All of which points to yet another upside-down flip in the content management space.  This time, it’s a revolution truly originating with the needs and requirements of individual knowledge workers.  It is also a revolution that I think will ultimately redefine not only the world of business content, but also how transactional content is managed. Reevaluating traditional “legacy” ECM implementations in business content terms – rather than the other way around – will ultimately turn the ECM world upside-down.


Interested in the Current State of Information Management?  Get an Executive Summary of our latest market research study - free!


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Topics: Microsoft Corporation, enterprise content management, ecm, sharepoint, office365

After the Love is Gone...

May 3, 2017 11:06:00 AM by Peggy Winton

After watching this "Look Back at AIIM17" video, it’s hard to believe that more than a month has passed since we were in Orlando. And yet, the keynotes, sessions, festivities and fireworks feel like they took place ages ago. The sheer energy rush and euphoria that characterizes a gathering of the tribe like ours has already been replaced with a “back-to-work” resoluteness. After all, we’ve got work to do, to develop the ideas exchanged and the promises made.

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Topics: information management, information, aiim conference, AIIM17, AIIM18

The Weak Link in Your Supply Chain - Information Logistics

Apr 21, 2017 11:39:30 AM by John Mancini

The term “Logistics” conjures up images of complicated supply chains, and the Rube Goldberg-esque complexities of summarizing, rationalizing, and reporting on them in an intelligent way.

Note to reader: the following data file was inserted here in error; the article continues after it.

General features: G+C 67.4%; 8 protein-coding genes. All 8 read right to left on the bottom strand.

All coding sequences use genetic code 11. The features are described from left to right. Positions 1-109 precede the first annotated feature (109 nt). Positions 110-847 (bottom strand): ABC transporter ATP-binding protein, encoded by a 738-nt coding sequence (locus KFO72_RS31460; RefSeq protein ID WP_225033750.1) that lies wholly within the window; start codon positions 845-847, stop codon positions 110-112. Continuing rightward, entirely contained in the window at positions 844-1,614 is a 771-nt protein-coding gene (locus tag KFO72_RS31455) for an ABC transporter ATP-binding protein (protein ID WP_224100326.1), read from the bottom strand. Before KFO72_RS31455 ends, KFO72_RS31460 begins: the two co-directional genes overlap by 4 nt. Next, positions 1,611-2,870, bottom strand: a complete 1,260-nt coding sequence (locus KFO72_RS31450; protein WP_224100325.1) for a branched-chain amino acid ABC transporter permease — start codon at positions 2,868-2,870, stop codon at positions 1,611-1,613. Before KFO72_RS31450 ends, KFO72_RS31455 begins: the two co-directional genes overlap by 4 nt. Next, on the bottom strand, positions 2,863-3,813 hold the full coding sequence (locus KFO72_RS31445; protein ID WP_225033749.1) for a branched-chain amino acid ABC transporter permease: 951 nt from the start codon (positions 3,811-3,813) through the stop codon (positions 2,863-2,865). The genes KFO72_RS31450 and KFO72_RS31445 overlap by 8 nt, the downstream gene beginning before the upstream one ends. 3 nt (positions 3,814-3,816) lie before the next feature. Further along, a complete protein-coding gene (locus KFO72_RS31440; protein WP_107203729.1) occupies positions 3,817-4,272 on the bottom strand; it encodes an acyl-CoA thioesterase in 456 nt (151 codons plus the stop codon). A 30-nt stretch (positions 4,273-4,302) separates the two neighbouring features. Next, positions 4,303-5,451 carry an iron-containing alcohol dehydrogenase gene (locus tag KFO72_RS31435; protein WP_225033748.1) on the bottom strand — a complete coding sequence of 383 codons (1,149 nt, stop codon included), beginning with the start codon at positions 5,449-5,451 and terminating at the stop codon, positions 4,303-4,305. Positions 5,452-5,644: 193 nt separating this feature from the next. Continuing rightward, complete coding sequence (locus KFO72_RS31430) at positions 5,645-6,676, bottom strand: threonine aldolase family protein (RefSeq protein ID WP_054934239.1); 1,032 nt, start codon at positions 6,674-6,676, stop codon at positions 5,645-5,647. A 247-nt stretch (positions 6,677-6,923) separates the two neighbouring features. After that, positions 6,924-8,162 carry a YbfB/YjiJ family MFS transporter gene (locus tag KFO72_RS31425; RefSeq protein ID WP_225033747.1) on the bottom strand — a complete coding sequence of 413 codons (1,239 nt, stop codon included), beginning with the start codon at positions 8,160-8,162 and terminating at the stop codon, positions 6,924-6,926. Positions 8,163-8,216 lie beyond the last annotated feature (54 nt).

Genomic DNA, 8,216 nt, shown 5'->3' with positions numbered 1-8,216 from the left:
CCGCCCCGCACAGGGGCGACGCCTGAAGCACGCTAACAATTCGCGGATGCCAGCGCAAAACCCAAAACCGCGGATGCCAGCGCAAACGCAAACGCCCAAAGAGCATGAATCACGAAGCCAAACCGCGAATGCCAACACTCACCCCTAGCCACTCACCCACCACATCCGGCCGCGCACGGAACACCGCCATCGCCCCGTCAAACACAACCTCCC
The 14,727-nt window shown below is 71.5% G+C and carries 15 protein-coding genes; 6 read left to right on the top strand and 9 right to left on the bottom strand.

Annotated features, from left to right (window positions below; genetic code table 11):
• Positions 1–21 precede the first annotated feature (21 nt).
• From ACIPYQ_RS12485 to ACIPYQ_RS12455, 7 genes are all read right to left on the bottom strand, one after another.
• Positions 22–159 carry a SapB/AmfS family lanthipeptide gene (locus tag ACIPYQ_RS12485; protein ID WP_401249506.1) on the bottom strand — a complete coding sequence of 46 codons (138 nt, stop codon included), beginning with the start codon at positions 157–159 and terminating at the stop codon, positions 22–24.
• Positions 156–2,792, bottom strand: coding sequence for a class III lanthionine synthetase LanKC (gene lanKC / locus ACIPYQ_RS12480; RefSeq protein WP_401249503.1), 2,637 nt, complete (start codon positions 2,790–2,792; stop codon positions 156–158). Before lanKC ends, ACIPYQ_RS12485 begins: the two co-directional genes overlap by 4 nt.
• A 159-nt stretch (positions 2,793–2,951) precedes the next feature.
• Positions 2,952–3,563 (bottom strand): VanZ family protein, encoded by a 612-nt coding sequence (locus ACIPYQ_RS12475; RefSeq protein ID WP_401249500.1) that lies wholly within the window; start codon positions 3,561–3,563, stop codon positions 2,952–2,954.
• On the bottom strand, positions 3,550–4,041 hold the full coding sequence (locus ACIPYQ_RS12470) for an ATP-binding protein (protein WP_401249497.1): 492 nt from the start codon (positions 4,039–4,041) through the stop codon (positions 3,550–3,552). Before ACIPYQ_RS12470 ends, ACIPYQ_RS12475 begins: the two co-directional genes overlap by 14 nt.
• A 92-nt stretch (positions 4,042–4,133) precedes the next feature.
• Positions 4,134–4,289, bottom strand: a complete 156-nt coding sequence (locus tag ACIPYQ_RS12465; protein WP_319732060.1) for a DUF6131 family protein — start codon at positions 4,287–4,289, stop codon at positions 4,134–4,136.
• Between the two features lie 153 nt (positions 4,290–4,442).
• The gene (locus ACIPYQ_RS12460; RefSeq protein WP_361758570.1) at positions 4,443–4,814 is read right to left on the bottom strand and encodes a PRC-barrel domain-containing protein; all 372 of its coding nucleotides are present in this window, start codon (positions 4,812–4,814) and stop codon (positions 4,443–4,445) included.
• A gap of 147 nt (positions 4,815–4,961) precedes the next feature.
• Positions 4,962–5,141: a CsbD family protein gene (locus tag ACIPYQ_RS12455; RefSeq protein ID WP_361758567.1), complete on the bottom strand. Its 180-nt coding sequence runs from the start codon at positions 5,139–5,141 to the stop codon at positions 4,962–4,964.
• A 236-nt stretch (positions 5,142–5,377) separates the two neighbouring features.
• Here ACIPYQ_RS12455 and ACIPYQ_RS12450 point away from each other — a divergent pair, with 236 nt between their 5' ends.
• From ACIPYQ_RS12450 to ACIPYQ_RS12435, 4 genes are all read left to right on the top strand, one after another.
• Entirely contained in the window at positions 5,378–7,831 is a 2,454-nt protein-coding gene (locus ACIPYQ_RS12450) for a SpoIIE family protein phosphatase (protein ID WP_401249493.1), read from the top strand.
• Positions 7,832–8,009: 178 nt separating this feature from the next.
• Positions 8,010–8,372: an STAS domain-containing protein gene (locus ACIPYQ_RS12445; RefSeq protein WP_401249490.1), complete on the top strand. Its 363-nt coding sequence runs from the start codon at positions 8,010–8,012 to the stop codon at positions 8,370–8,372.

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Topics: information, logistics

The good news and bad news about e-signatures

Apr 18, 2017 11:04:00 AM by John Mancini


First, the good news.  According to P&S Market Research, the global digital signature market is expected to increase to $3.3 billion by 2022, growing at a CAGR of 31.5%.  That’s billion with a B.

The bad news is that despite the long-standing and well-documented benefits of digital signatures, many organizations are still lagging behind.  According to recent AIIM research, 65% of organizations say they are still signing on paper

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Topics: digital signatures, e-signatures, electronic signatures

Guest Post - Five Keys to Leading in the Age of Analytics

Apr 17, 2017 2:31:31 PM by Andrew Wells

[Note:  This is a guest post by Andrew Wells and Kathy Chiang. Andrew Roman Wells is the CEO of Aspirent, a management-consulting firm focused on analytics. Kathy Williams Chiang is VP, Business Insights, at Wunderman Data Management. They are the co-authors of Monetizing Your Data: A Guide to Turning Data into Profit-Driving Strategies and Solutions. For more information, please visit]

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Topics: analytics, big data, data analytics